Searching for stochastic gravitational waves using data from the two colocated LIGO Hanford detectors

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Aasi, J.; Abadie, J.; Abbott, B.P.; Abbott, R.; Abbott, T. et al.: Searching for stochastic gravitational waves using data from the two colocated LIGO Hanford detectors. In: Physical Review D - Particles, Fields, Gravitation and Cosmology 91 (2015), Nr. 2, No. 22003. DOI: https://doi.org/10.1103/PhysRevD.91.022003

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Searches for a stochastic gravitational-wave background (SGWB) using terrestrial detectors typically involve cross-correlating data from pairs of detectors. The sensitivity of such cross-correlation analyses depends, among other things, on the separation between the two detectors: the smaller the separation, the better the sensitivity. Hence, a colocated detector pair is more sensitive to a gravitational-wave background than a noncolocated detector pair. However, colocated detectors are also expected to suffer from correlated noise from instrumental and environmental effects that could contaminate the measurement of the background. Hence, methods to identify and mitigate the effects of correlated noise are necessary to achieve the potential increase in sensitivity of colocated detectors. Here we report on the first SGWB analysis using the two LIGO Hanford detectors and address the complications arising from correlated environmental noise. We apply correlated noise identification and mitigation techniques to data taken by the two LIGO Hanford detectors, H1 and H2, during LIGO’s fifth science run. At low frequencies, 40–460 Hz, we are unable to sufficiently mitigate the correlated noise to a level where we may confidently measure or bound the stochastic gravitational-wave signal. However, at high frequencies, 460–1000 Hz, these techniques are sufficient to set a 95% confidence level upper limit on the gravitational-wave energy density of Ω(f)<7.7×10−4(f/900  Hz)3, which improves on the previous upper limit by a factor of ∼180. In doing so, we demonstrate techniques that will be useful for future searches using advanced detectors, where correlated noise (e.g., from global magnetic fields) may affect even widely separated detectors. © 2015 The American Physical Society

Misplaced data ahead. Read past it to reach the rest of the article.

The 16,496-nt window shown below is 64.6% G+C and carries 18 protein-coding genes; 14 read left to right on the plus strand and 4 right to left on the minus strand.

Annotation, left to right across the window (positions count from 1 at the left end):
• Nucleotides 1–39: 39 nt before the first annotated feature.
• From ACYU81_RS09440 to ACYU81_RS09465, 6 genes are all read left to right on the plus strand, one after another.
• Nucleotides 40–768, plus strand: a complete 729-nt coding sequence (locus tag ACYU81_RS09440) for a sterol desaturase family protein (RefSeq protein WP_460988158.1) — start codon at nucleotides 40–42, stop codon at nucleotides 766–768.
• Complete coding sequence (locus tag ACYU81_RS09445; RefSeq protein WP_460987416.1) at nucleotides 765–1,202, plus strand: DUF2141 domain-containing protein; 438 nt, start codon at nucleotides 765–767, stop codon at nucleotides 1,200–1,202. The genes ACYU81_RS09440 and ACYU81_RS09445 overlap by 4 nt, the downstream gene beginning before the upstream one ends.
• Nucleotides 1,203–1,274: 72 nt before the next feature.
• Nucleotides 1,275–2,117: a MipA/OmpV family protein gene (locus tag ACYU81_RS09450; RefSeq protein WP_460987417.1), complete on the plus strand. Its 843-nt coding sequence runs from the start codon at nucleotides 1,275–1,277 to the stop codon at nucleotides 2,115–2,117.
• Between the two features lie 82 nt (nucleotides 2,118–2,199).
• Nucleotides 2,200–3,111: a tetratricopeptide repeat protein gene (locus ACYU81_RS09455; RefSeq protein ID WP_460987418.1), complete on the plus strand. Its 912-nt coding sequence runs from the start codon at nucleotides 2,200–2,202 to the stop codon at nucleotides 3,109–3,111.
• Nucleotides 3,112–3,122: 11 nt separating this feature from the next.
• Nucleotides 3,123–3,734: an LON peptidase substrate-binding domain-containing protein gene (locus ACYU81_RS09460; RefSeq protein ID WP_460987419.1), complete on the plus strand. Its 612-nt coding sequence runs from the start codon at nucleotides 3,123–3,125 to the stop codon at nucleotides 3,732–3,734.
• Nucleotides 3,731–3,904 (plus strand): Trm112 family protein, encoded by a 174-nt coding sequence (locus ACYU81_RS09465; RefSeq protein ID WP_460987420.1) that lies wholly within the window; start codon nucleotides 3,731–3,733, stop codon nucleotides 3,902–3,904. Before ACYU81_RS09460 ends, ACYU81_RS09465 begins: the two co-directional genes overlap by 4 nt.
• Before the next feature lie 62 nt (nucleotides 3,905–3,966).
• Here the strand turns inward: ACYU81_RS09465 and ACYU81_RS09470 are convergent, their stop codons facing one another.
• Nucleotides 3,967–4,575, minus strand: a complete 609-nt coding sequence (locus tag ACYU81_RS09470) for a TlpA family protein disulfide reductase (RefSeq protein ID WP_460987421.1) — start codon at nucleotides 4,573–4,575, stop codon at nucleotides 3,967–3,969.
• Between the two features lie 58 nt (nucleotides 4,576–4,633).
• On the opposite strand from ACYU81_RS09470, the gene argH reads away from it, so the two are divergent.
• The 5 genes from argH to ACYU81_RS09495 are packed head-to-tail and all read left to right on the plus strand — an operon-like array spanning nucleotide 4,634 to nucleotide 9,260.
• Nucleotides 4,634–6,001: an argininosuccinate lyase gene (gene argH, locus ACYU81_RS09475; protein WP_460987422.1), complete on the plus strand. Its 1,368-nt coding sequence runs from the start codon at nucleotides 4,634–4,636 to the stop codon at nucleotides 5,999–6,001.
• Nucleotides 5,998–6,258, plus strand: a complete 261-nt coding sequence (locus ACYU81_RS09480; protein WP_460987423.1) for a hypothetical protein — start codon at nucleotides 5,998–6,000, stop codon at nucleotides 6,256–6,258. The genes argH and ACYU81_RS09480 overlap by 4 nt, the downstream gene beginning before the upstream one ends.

License of this version: Es gilt deutsches Urheberrecht. Das Dokument darf zum eigenen Gebrauch kostenfrei genutzt, aber nicht im Internet bereitgestellt oder an Außenstehende weitergegeben werden.
Document Type: article
Publishing status: publishedVersion
Issue Date: 2015
Appears in Collections:Fakultät für Mathematik und Physik

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pos. country downloads
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1 image of flag of Germany Germany 52 88.14%
2 image of flag of United States United States 1 1.69%
3 image of flag of Russian Federation Russian Federation 1 1.69%
4 image of flag of Korea, Republic of Korea, Republic of 1 1.69%
5 image of flag of France France 1 1.69%
6 image of flag of Denmark Denmark 1 1.69%
7 image of flag of Costa Rica Costa Rica 1 1.69%
8 image of flag of China China 1 1.69%

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